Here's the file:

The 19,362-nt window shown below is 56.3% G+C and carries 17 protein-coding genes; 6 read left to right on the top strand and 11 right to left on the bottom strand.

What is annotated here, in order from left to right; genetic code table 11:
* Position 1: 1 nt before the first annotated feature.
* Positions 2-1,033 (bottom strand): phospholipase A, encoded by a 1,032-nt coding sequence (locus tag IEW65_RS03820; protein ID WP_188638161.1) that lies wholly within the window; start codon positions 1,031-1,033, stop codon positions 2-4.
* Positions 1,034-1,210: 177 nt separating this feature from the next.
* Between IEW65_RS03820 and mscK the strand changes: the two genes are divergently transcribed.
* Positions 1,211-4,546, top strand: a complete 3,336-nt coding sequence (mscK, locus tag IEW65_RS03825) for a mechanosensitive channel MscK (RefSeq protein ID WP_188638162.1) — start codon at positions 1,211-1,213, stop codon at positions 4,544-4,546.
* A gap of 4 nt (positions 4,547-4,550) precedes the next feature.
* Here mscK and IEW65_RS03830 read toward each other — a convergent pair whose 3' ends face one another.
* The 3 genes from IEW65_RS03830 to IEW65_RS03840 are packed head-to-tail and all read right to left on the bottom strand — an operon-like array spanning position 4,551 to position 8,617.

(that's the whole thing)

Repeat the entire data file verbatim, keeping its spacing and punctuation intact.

The 19,362-nt window shown below is 56.3% G+C and carries 17 protein-coding genes; 6 read left to right on the top strand and 11 right to left on the bottom strand.

What is annotated here, in order from left to right; genetic code table 11:
* Position 1: 1 nt before the first annotated feature.
* Positions 2-1,033 (bottom strand): phospholipase A, encoded by a 1,032-nt coding sequence (locus tag IEW65_RS03820; protein ID WP_188638161.1) that lies wholly within the window; start codon positions 1,031-1,033, stop codon positions 2-4.
* Positions 1,034-1,210: 177 nt separating this feature from the next.
* Between IEW65_RS03820 and mscK the strand changes: the two genes are divergently transcribed.
* Positions 1,211-4,546, top strand: a complete 3,336-nt coding sequence (mscK, locus tag IEW65_RS03825) for a mechanosensitive channel MscK (RefSeq protein ID WP_188638162.1) — start codon at positions 1,211-1,213, stop codon at positions 4,544-4,546.
* A gap of 4 nt (positions 4,547-4,550) precedes the next feature.
* Here mscK and IEW65_RS03830 read toward each other — a convergent pair whose 3' ends face one another.
* The 3 genes from IEW65_RS03830 to IEW65_RS03840 are packed head-to-tail and all read right to left on the bottom strand — an operon-like array spanning position 4,551 to position 8,617.